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I milk my money

Baraka Munene, a young dairy farmer who started his dairy farming business in his freshman year at the university in 2017, now boasts of a herd of high breed 10 cows that give him at least 100 litres of milk a day. A venture that has sustained his livelihood despite having little educational background.

Baraka, now in his mid-20’s started rearing dairy cows in 2018 during one of his long holidays at Kenyatta University.

“We had these long holidays between April and September; I had four months of free time, sitting at home doing nothing..  I decided to go to my neighbour who had a pig farm to see what goes on there. At the time, we were staying in Kitengela, Nairobi. My neighbour tried to explain to me how pig farming works, and I got interested. So he asked me to visit another farm still in Kitengela but doing large scale farming.”

Baraka notes that there was a student strike at the University when it was due for them to go back to school in September. That meant more time to stay at home and do nothing. This is where the idea to do dairy farming in his rural home was born.

“After visiting various successful dairy farmers, I realized that I could do something for myself. My parents had a farm in Tigania West, Meru County, but they were not interested in farming. So I decided to make good use of it,” Baraka says.

Baraka knew that having land was only a fraction of what he needed to start his dairy farm. He, therefore, sought to do his research. “I attended several agricultural expos and visited successful farmers. I then developed a business plan which I applied to Lion’s Den. I was not successful.”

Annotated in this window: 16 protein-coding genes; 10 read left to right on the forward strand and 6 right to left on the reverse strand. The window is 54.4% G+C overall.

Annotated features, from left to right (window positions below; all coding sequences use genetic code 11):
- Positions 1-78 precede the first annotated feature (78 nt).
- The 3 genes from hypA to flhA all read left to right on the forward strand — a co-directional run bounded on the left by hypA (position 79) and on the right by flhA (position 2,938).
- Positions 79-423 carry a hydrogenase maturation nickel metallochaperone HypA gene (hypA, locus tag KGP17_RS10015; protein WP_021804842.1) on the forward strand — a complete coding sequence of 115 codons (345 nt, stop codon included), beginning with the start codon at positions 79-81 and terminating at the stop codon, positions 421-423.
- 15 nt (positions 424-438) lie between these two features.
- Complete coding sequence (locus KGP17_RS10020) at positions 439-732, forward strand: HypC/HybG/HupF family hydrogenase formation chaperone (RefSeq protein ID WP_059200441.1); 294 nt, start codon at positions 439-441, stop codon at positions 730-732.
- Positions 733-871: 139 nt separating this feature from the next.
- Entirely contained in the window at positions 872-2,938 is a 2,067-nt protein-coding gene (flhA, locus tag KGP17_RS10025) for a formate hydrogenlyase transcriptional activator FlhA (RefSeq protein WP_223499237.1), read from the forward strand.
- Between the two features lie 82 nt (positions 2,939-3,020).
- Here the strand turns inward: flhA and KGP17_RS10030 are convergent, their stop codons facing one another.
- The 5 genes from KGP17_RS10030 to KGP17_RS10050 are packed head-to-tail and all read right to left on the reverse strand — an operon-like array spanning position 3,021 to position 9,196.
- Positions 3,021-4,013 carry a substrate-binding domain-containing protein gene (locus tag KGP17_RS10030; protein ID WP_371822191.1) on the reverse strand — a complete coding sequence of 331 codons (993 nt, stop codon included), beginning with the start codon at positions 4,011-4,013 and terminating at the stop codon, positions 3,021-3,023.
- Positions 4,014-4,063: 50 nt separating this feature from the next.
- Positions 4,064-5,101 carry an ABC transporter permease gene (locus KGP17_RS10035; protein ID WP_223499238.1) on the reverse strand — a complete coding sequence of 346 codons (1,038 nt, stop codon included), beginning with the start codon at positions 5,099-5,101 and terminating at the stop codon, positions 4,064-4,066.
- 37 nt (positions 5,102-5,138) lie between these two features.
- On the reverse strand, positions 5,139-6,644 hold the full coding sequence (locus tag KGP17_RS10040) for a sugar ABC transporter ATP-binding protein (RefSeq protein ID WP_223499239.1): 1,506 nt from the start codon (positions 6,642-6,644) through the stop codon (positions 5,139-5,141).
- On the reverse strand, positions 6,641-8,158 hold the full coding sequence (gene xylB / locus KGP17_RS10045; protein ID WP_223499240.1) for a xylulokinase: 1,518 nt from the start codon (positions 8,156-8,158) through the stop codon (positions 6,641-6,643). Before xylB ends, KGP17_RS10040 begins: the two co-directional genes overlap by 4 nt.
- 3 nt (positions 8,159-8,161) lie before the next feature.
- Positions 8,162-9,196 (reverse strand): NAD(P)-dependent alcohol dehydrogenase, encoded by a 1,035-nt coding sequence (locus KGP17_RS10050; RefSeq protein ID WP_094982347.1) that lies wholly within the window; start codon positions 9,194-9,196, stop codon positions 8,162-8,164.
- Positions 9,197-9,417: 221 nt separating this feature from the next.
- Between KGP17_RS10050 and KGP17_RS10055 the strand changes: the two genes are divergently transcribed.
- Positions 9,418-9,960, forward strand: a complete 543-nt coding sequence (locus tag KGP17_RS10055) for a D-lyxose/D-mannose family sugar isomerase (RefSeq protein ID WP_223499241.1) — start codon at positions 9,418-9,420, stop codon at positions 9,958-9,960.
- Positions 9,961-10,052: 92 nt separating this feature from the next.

The graduate of Economics did not lose hope. He went on and pitched the business plan to his father, who agreed to finance his venture. He acquired five cows and put up a structure.

Two years later, the enterprising farmer has since increased to 10 cows and four bulls. He gets 20 litres of milk from each cow a day which he sells to the local residents.

His secret is that, “Cows should be fed properly, as poorly fed cows take longer to conceive,” He notes that a healthy fertile cow should deliver at least one calf per year. Baraka feeds his cows on different meals such as Napier grass, maize stalks and wheat straw. For proteins, he feeds them on sweet potato vines, Lucerne & fodder tree leaves.

Baraka also advises farmers to feed lactating cows on minerals that increase milk yields, such as dairy lick, maclick super and unga high phosphorus.

In this part of the county, water is a problem. Baraka has, however, been able to install temporary tanks to ensure a consistent water supply for his animals. He is optimistic that the County government of Meru will be able to caution the community by providing ease of access to water.

To date, Baraka has employed people who help around on the farm, especially with planting animal feeds, mixing the harvest with concentrates and minerals, and feeding it to the animals. He is also looking to open a milk bar at the local shopping centre, providing more employment opportunities to the community members.

Besides the milk, Baraka plans to tap biogas from the cow dung, which he can package and use for heating water to clean the udders, wash, cook, and sell to other farmers.

The beneficiary of the AgriBiz programme is hopeful that the partnership with Kenya Climate Innovation Centre will enable him to scale up his business and increase his milk production.

Overall, the dairy industry in Kenya contributes approximately four per cent of the Gross Domestic Product and provides 750,000 and 500,000 direct and indirect jobs, respectively.

”There is a lot of money in the milk business and in selling cows that are getting old. Because of dairy farming, I live a comfortable life, I have been able to provide employment to many people. In addition, I can pay all my bills, including those from veterinary doctors.

So young people should not shy away from farming or see it as a ‘dirty job,” Baraka concludes.